THE PEANUTS MOVIE
Director: Steve Martino
Starring: Noah Schnapp, Hadley Belle Miller, Francesca Capaldi, Venus Schultheis, Mar Mar, Alexander Garfin, Kristin Chenoweth, Trombone Shorty
It’s been thirty-five years since Charlie Brown, Snoopy, and the rest of the Peanuts gang graced the big screen. Creator Charles M. Schulz died in 2000, but his son Craig has written an all new story for his father’s beloved characters. It’s a snowy day and school has been cancelled leaving the Peanuts a full day of playing around on the ice rink, building snowmen, and throwing snowballs around. This also happens to be the day that Charlie Brown (Schnapp) finds out he’s getting a new neighbor. The moving trucks arrive and so does The Little Red-Haired Girl (Capaldi), who also ends up joining Charlie Brown’s class. It’s love at first sight for Charlie and sees this as the perfect opportunity to have a clean slate. She won’t know about any of his old mishaps. As he tries to impress the Little Red-Haired Girl, his rascally friend Snoopy helps him along the way and embarks on a journey against the Red Baron to rescue a beautiful poodle named Fifi (Chenoweth).
The biggest update the The Peanuts Movie has embarked on is the conversion from Schulz’s 2D drawings to full 3D computer animation. There will be some naysayers that will scoff at the use of changing that original design, but they should rest assured that it was done with great care and consideration to not compromise the essence of those original drawings. Director Steve Martino and the animation crew at Blue Sky Studios spent the whole first year of the process coming up with the correct look for Charlie Brown. I was never turned off by the 3D decision, and each character feels like perfect recreation of the 2D illustrations. Writer Craig Schulz has wisely incorporated many of Charlie Brown’s old adventures and memories into this in order to make it feel as cohesive to the Peanuts world we all know and love. There are references to his flimsy Christmas tree, the great pumpkin, and there are appearances by Snoopy’s Joe Cool, the Red Baron, and some other surprises along the way. I got a kick out of the fact that some of the flashback sequences are told using the old 2D drawings.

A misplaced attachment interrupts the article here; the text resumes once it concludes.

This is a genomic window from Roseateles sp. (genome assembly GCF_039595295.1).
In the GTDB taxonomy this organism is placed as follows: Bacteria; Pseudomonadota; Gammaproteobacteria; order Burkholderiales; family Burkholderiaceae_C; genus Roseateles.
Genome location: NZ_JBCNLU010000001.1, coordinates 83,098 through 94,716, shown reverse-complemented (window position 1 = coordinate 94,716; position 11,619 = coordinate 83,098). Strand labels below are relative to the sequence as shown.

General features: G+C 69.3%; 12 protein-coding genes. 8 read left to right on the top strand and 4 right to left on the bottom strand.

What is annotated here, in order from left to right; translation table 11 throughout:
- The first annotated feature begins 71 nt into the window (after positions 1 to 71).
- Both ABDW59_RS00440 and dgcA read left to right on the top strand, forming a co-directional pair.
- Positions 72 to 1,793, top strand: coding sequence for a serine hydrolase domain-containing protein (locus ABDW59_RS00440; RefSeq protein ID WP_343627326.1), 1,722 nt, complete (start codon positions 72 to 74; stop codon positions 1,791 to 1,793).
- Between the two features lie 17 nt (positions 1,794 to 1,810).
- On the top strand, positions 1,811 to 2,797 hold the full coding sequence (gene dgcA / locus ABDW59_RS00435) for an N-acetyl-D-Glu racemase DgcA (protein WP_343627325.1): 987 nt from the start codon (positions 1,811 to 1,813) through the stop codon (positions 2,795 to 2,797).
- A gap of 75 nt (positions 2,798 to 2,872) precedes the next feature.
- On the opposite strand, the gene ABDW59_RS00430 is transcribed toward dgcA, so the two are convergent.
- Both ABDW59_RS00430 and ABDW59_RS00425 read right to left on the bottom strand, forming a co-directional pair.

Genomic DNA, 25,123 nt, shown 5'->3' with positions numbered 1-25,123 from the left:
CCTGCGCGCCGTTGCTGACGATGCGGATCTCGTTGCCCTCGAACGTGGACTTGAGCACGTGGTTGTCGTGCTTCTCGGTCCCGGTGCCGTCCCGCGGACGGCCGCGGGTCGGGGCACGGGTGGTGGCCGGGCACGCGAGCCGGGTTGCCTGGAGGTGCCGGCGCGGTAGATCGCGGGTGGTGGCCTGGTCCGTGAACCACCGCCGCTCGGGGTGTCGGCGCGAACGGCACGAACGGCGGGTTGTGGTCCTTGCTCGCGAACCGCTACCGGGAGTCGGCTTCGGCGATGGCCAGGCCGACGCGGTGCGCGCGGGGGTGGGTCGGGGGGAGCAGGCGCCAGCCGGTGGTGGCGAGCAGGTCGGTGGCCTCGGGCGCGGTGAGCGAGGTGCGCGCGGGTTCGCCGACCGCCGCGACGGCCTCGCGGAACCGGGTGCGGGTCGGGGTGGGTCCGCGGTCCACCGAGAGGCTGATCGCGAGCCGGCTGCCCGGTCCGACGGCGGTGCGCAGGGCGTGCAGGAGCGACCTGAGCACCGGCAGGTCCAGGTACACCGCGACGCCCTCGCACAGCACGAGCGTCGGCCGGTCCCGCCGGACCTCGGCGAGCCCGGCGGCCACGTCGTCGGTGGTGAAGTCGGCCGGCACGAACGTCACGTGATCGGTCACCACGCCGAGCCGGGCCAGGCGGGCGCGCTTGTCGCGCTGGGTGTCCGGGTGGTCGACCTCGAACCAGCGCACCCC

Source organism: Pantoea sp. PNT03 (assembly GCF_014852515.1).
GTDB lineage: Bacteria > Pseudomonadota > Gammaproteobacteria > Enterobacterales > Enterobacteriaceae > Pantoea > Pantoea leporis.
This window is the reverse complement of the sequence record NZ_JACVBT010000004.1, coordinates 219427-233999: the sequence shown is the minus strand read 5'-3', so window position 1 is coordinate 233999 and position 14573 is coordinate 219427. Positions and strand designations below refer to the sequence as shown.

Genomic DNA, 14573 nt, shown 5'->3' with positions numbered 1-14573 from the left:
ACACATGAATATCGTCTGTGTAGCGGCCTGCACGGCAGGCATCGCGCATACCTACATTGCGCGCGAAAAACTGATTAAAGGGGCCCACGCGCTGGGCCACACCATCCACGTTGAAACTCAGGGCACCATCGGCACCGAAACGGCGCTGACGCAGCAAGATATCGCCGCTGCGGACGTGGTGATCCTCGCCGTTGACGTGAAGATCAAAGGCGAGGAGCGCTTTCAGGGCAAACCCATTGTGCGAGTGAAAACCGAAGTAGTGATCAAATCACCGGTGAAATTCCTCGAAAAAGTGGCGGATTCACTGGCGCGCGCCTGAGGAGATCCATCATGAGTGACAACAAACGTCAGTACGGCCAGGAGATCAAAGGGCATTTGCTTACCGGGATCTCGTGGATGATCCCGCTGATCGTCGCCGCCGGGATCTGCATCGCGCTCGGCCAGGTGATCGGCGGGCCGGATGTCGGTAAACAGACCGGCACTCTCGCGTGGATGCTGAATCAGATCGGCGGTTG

Unlike many animated films where we hear adult actors voice kid characters, The Peanuts Movie has a plethora of young talent voicing our beloved characters, which feels aptly appropriate given who these characters are and the charming nature of the story. Yes, they still resemble the voices we are used to, but they are not direct imitations. It would be too jarring to hear a completely different sound quality to each character, but this cast still brings their own personality and essence to each role while obviously resembling the characters. Hadley Belle Miller stands out as the bratty Lucy. Noah Schnapp is having a great year as he is successfully voicing Charlie Brown and starring as Tom Hanks’ son in Bridge of Spies. The only returning actor is Bill Melendez as they use archival recordings of him for Snoopy and Woodstock.
It seems like in this day and age, many animated films border on annoying. I’m looking at you, Home. It seems like they dumb themselves down to bathroom humor to appeal to a child’s sense of humor. Some animated films even seem too scary for younger kids. The Peanuts Movie feels refreshing as it has that innocent and timeless feel to it. It harkens back to what made the classic Peanuts so endearing. Martino and Schulz went back to the original source material, as the messages are universal. The heart of the film is about being kind, honest, and true to yourself. It’s hard not to smile along the way with Charlie Brown and the gang. You may even remember your own memories of love at first sight or when you had a little Charlie Brown in you. How can you not laugh whenever Snoopy is around? His reactions to Charlie Brown are priceless. The Peanuts Movie is a welcome return to world of Charlie Brown, Snoopy and their friends: Lucy, Linus, Pig Pen, Sally, Peppermint Patty, Marcie, and Schroeder. It’s a wholesome feel good movie for the whole family that will hopefully bring the Peanuts to a whole new audience.
Is It Worth Your Trip to the Movies? The gang’s all back for a story that’s cute, charming, and full of heart.
RATING: 3.5 out of 5 TICKET STUBS